3 Ways Supplemental Security Income Is Changing in 2024

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More low-income seniors, along with people who have disabilities, may become eligible for Supplemental Security Income (SSI) this fall.

The federal government recently announced changes to SSI regulations that will take effect Sept. 30. Those changes are expected to result in more people qualifying for benefits, and in some cases bigger benefits, while also reducing the amount of information that applicants and recipients must report.

Following is a quick look at how the current SSI program works followed by how it will change at the end of September.

How Supplemental Security Income works now

Social Security Administration
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The Supplemental Security Income program, although not the same as traditional Social Security benefits, is also run by the Social Security Administration.

“SSI provides monthly payments to adults and children with a disability or blindness, and to adults aged 65 and older,” the federal agency says. “These benefits help pay for basic needs like rent, food, clothing, and medicine.”

Generally, you also must have few financial resources and make less than $1,971 from work each month to qualify, but many other things factor in — such as income like disability benefits, unemployment or pensions.

Most people who receive SSI benefits — 70% of them — live in households with family incomes of less than $30,000, including income from assistance benefits.

1. Eligibility will broaden

Serious senior couple
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Under one of the new rules, the definition of a “public assistance household” will be expanded to include people who receive Supplemental Nutrition Assistance Program (SNAP) benefits — widely known as food stamps. This will enable more people to qualify for Supplemental Security Income.

Additionally, a requirement that may have prevented larger households, including those with multiple generations, from qualifying for SSI will be removed.

“The previous policy required all household members to receive public assistance,” the Social Security Administration says. “This change benefits SSI recipients living in households where only some members receive public assistance.”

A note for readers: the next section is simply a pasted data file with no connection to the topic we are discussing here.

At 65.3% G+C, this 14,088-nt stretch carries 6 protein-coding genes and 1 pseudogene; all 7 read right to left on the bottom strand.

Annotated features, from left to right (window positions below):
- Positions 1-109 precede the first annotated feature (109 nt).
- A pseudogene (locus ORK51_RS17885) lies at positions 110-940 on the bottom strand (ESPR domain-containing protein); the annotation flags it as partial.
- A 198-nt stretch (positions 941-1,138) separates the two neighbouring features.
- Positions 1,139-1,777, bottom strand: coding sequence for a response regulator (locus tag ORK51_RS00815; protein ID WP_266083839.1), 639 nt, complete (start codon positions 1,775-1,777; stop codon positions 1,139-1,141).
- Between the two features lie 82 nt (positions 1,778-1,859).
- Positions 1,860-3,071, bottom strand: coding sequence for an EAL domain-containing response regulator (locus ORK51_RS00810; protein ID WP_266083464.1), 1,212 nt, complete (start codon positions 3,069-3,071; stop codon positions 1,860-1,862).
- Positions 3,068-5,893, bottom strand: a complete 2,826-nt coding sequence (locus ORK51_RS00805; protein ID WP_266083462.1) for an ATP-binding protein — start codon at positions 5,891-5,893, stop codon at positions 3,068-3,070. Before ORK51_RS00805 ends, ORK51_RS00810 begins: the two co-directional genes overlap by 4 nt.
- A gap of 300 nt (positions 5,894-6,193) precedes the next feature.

Under the new rule, the agency will assume applicants in public assistance households are not receiving financial help from friends or family they live with.

“This will allow more people to qualify for SSI and in some cases, receive a higher SSI payment,” according to the agency.

2. Food aid won’t count as income anymore

Stressed senior preparing to move or unpacking boxes in her home
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Under another new rule taking effect Sept. 30, food assistance will no longer count as income for the purpose of computing what the government calls “in-kind support and maintenance (ISM) calculations.”

ISM calculations can affect a person’s eligibility for Supplemental Security Income or reduce the amount of their benefit payments.

So once the value of food no longer counts as ISM, people applying for SSI will no longer be potentially penalized for receiving informal food assistance from friends, relatives or their community. They also won’t have to report that information.

3. Rental assistance will affect SSI eligibility and benefits less

Thinking senior man
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One other rule taking effect Sept. 30 will expand a policy currently available in seven states — Connecticut, Illinois, Indiana, New York, Texas, Vermont and Wisconsin — to the entire country. The policy changes the way the government evaluates rental assistance such as rent subsidies.

In those seven states with the policy already, renters’ living arrangements are less likely to affect their SSI eligibility or the amount of SSI benefits they get.

“This new rule extends the same advantageous policy to all SSI applicants and recipients nationwide,” the Social Security Administration says. “This may increase the payment amount some people are eligible to receive and will allow more people to qualify for critical SSI payments.”

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